End of an Era? (Editorial)

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An article in The Wall Street Journal in October reminds us that nothing remains the same forever.

The article looked at Wal-Mart Stores Inc.’s influence in America and said its time is drawing to a close.

Certainly, Wal-Mart is not invincible. Someday, some retailer will overtake Wal-Mart, just as Wal-Mart overtook Sears.

We still believe Wal-Mart to be a great business and, apparently, so do most Americans. A reader poll in the WSJ shows 56 percent believe Wal-Mart has been good for the economy.

“Sam Walton taught Americans to demand ever-lower prices and instructed businesses on running a lean company,” the article by Gary McWilliams said. “His company helped boost America’s overall productivity, lowered the inflation rate, and strengthened the buying power for millions of people. Over time, it also accelerated the drive to manufacture products in Asia, drove countless small shops out of business, and sped the decline of Main Street. Those changes are permanent.”

Yes, many of the old mom-and-pop stores are gone. But just what was so great about small shops that offered less selection and higher prices?

“Today, though, Wal-Mart’s influence over the retail universe is slipping,” the article continued. “In fact, the industry’s titan is scrambling to keep up with swifter rivals that are redefining the business all around it.

“Rival retailers lured Americans away from Wal-Mart’s low-price promise by offering greater convenience, more selection, higher quality, or better service.”

McWilliams says Wal-Mart’s “unquenchable thirst for scale … is now a weakness, for the world has changed on Wal-Mart. The big-box retailing formula that drove Wal-Mart’s success is making it difficult for the retailer to evolve. Consumers are demanding more freshness and choice, which means that foods and new clothing designs must appear on shelves more frequently. They are also demanding more personalized service. Making such changes is difficult for Wal-Mart’s Supercenters, which ascended to the top of retailing by superior efficiency, uniformity and scale.”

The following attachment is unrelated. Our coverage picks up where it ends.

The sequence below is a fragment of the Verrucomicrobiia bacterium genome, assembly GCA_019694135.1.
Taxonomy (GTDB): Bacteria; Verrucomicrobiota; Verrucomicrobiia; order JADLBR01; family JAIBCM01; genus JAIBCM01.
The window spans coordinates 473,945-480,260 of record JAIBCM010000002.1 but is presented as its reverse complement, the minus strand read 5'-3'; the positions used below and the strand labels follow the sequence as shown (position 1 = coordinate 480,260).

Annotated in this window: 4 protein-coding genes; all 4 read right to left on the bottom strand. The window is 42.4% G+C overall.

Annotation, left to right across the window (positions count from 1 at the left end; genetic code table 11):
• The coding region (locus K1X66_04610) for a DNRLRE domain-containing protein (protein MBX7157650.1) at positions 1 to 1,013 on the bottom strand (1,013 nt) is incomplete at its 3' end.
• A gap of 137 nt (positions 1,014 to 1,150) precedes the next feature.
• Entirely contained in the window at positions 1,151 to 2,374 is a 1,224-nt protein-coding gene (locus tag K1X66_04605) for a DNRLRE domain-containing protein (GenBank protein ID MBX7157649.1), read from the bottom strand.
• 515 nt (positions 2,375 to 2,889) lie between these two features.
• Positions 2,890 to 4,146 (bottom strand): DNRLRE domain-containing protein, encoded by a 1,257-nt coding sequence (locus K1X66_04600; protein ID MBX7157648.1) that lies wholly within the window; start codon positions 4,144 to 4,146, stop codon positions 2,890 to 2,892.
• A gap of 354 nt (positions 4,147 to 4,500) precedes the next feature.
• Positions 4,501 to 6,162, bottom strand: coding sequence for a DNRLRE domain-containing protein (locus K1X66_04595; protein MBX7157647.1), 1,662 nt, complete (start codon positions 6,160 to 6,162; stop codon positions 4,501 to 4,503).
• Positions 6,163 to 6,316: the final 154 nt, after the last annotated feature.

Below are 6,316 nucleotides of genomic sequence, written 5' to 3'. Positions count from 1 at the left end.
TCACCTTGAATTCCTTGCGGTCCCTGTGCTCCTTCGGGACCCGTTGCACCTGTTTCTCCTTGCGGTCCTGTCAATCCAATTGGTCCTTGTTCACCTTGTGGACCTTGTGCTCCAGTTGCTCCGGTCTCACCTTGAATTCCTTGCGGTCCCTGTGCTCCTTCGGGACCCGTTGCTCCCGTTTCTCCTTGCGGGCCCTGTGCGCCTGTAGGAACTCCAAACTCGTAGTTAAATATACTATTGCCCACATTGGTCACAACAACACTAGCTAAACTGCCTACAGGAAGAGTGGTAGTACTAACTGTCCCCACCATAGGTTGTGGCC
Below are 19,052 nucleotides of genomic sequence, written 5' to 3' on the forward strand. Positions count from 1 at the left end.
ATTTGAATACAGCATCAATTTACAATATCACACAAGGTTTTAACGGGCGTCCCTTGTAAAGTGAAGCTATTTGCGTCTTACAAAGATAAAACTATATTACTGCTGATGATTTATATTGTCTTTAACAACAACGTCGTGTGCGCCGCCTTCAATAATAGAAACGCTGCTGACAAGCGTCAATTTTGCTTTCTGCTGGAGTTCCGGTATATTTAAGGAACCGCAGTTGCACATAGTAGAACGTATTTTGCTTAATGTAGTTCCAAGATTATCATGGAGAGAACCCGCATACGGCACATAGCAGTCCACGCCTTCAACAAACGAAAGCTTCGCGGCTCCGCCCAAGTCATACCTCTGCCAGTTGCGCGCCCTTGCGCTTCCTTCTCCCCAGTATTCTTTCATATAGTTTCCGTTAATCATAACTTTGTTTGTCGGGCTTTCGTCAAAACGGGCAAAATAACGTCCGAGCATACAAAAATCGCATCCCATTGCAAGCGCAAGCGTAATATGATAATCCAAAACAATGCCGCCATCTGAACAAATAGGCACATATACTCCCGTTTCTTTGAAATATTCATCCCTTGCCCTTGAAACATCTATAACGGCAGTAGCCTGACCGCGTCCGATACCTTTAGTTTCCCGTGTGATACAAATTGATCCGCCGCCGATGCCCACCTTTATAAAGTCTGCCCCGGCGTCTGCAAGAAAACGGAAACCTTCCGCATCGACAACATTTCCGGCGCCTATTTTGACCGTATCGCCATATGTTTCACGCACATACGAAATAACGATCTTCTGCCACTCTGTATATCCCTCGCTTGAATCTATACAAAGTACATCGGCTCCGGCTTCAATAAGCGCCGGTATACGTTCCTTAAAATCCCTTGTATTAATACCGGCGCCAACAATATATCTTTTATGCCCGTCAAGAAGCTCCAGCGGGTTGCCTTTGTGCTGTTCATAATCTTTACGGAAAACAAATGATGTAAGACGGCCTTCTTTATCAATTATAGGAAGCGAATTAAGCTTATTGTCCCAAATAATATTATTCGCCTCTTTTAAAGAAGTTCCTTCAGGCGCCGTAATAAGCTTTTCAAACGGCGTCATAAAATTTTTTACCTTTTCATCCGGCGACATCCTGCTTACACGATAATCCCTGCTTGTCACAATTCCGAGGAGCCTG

Again, McWilliams is on the mark.

We still believe Wal-Mart has been good for America. Yes, some businesses are hurt by Wal-Mart. That’s competition, and it slices both ways.

Wal-Mart certainly isn’t a monopoly. No one is forced to work there or shop there, but consumers and even businesses that never darken a Wal-Mart door have benefited from its downward pressure on prices.

The company’s bread and butter is to carry the staples, so it will be interesting to see if the predicted slowdown in consumer spending will aid Wal-Mart as people look for lower prices.

Wal-Mart is not the pioneering retailer it was when Sam Walton built it, but we don’t count it out yet.